Pop. culture

| 4 Comments
Why pop culture should be included in my classroom.
Student perspective: 6th grade (female)

    My favorite thing to do is listening to music.  I think schools should include more things that I enjoy because it would make me more interested in school.  It also will motivate me to learn.  Also, being able to connect to what I learn is important because I can understand it better.  Even though I am at school a lot, the things I do at home does not always relate to what I learn in school.  It is important that I learn things that revolves around me in my life.  Traditional education is important, like learning how to read, science, and do math.  But I think if those things were more contemporary, and relates to what is happening today, I think it will be better for me as a student, and a person in the American society.  


Lesson Plan
Retrieved from Lessonplanspage.com

Written by: Dana Boxdorfer
Date written: November 20, 1996

Lesson: Controversies of the Vietnam War

Grade: Fifth Grade (also good for sixth graders)

Concept: Students will learn about how some of society felt toward the U.S. involvement in the Vietnam War.


Objectives: The students will listen to "Blowin In the Wind" by Bob Dylan and analyze what the song is saying about Vietnam.

Materials Needed:
"Blowin In the Wind" by Bob Dylan
Copy of the song "Blowin in the Wind"  lyrics

Preliminary Procedures:
The teacher will refresh the students' memories about what they have been talking about in the past two social studies classes, (the Vietnam War), by asking them if anyone can tell her/him the reason the U. S. got involved in the Vietnam War.

Procedure:
1) After the teacher refreshes the students' memories about the Vietnam War she/he will teach them about the domestic controversies that were going on due to the Vietnam War. Mainly the fact that some people loudly protested the War through songs.
2) After the discussion is over the teacher will play the song "Blowin in the Wind" by Bob Dylan and ask the students to listen closely to the song and see if they can analyze what he is singing about.
3) The teacher will pass out the sheet that has the words to the song on it and the class will discuss.

Evaluation: Evaluation occurs while the students are discussing the song, when the words are placed in front of them. The teacher may need to guide the students on some of the lines.

Follow - up: The next day the teacher can play another song, "For What it is Worth" by Buffalo Springfield or "Fortunate Son" by Creedence Clearwater Revival.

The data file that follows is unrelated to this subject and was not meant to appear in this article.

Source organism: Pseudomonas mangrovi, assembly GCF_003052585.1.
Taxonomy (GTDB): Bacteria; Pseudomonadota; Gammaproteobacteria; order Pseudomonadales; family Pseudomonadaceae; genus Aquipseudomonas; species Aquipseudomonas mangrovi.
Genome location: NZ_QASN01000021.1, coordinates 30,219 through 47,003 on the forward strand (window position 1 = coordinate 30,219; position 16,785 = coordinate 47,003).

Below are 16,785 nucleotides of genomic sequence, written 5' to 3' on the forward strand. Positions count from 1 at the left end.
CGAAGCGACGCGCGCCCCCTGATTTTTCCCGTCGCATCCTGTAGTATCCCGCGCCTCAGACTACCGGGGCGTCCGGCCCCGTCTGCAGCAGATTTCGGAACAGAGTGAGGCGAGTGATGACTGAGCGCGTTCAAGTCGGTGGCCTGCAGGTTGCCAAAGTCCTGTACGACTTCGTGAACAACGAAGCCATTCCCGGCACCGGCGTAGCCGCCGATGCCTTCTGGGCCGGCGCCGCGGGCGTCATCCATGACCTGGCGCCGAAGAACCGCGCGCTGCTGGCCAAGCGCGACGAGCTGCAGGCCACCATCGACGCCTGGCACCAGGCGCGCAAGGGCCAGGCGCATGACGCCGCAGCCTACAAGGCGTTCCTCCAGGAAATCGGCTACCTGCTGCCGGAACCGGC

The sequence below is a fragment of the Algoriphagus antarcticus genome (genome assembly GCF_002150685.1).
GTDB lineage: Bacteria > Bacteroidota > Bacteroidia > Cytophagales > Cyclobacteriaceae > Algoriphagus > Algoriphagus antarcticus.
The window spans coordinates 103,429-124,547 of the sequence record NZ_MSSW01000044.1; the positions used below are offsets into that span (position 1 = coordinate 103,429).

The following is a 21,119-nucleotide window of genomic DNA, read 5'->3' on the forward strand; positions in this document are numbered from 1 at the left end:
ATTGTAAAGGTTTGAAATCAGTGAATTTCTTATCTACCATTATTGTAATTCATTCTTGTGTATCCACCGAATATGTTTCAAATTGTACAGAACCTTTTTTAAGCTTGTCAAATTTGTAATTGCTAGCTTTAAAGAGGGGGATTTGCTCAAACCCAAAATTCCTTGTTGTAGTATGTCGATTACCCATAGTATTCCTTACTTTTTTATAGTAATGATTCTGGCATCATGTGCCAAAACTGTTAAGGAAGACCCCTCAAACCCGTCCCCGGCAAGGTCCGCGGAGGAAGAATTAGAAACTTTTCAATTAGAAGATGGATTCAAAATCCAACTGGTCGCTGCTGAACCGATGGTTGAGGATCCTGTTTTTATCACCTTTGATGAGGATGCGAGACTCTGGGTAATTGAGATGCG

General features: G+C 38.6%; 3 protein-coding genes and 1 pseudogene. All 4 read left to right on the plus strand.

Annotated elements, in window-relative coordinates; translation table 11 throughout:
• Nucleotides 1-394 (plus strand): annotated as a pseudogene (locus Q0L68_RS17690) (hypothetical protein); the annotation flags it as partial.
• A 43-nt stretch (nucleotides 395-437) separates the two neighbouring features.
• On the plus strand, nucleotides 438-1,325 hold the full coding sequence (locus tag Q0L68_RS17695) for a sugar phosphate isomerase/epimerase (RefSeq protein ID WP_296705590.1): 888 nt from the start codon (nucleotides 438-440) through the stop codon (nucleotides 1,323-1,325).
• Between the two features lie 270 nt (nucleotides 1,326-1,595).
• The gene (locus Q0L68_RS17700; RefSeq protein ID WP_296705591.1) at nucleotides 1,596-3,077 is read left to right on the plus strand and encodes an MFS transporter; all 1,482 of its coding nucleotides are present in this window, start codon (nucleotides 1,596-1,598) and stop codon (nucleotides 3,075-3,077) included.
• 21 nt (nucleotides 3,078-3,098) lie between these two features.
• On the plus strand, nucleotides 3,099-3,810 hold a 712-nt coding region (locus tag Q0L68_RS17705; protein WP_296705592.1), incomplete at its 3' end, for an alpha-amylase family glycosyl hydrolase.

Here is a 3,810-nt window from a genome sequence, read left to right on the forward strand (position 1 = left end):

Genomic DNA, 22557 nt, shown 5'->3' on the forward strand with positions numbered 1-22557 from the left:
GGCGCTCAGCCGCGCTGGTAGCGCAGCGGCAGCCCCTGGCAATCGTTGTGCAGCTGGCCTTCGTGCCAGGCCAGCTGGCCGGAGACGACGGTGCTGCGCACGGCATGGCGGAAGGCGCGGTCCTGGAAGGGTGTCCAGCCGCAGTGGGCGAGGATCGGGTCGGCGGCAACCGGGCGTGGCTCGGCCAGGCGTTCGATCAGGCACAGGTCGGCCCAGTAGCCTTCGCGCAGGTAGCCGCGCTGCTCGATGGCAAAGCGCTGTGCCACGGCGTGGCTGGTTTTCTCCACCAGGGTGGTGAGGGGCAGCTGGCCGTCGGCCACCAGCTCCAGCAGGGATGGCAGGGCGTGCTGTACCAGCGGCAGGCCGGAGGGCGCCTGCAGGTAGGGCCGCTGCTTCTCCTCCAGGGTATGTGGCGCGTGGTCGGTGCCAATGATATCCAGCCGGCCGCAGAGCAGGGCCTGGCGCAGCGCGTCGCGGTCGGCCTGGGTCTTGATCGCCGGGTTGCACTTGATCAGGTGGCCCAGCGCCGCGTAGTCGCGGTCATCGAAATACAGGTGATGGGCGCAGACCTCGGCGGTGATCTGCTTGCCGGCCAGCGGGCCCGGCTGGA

Musical Concepts: Music history. The teacher could discuss the different controversial songs written back in the sixties and seventies and what made them so controversial.


Minnesota state standards that are met by this lesson:

History I.O.2 Students will demonstrate knowledge of economic, social, and cultural developments in contemporary United States.

History IV.C.1  Students will understand that primary sources document first-hand accounts of historical events and secondary sources may be influenced by the author's interpretation of historical events.

History IV.C.3 Students will understand the concepts of historical context and multiple causation.

4 Comments

Mai Yer,

I like the lesson and activity that you discuss in this blog post. In particular, I like the way you sell it to me, as well as potential students actually doing the activity; students are more likely to be motivated / engaged with class material if it connects to some relevant / meaningful piece of their lives (in this case, of course music). However, I foresee some potential problems with this particular lesson and activity that I wanted to pick your brain about.

Mainly, although you and I are familiar with and may enjoy / are fans of extremely influential songwriters and musicians such as Bob Dylan, Buffalo Springfield, and CCR, I would be very worried that students (especially students this young) would have no clue who these people and groups are. Because of this possible lack of identification, I am concerned that such an activity based on applicability and relevancy of the course material would fail as 1.) students would not be able to identify with these groups of a past vs. present popular culture, and 2.) not perceive any relevancy to THEIR current lives and realities, and 3.) not make any meaning out of them.

So, I'm wondering if it would be more appropriate and effective to somehow scaffold up to the "classic" protest music of Dylan, CCR, and so on via more modern music that students are SURE to identify with. After all, I can think of many, many current pop culture songs that include protest themes. Then, once students have perceived relevancy and built meaning with this material, perhaps they will perceive relevancy and be able to build meaning with something more alien to them.

What do you think about this idea? Or, do you think students would be able to jump right into things like Dylan? In all honesty, I'm not sure, which is why I'm asking :)

Overall, nice post.

-Rick Filipkowski

Mai Yer,

I like the lesson and activity that you discuss in this blog post. In particular, I like the way you sell it to me, as well as potential students actually doing the activity; students are more likely to be motivated / engaged with class material if it connects to some relevant / meaningful piece of their lives (in this case, of course music). However, I foresee some potential problems with this particular lesson and activity that I wanted to pick your brain about.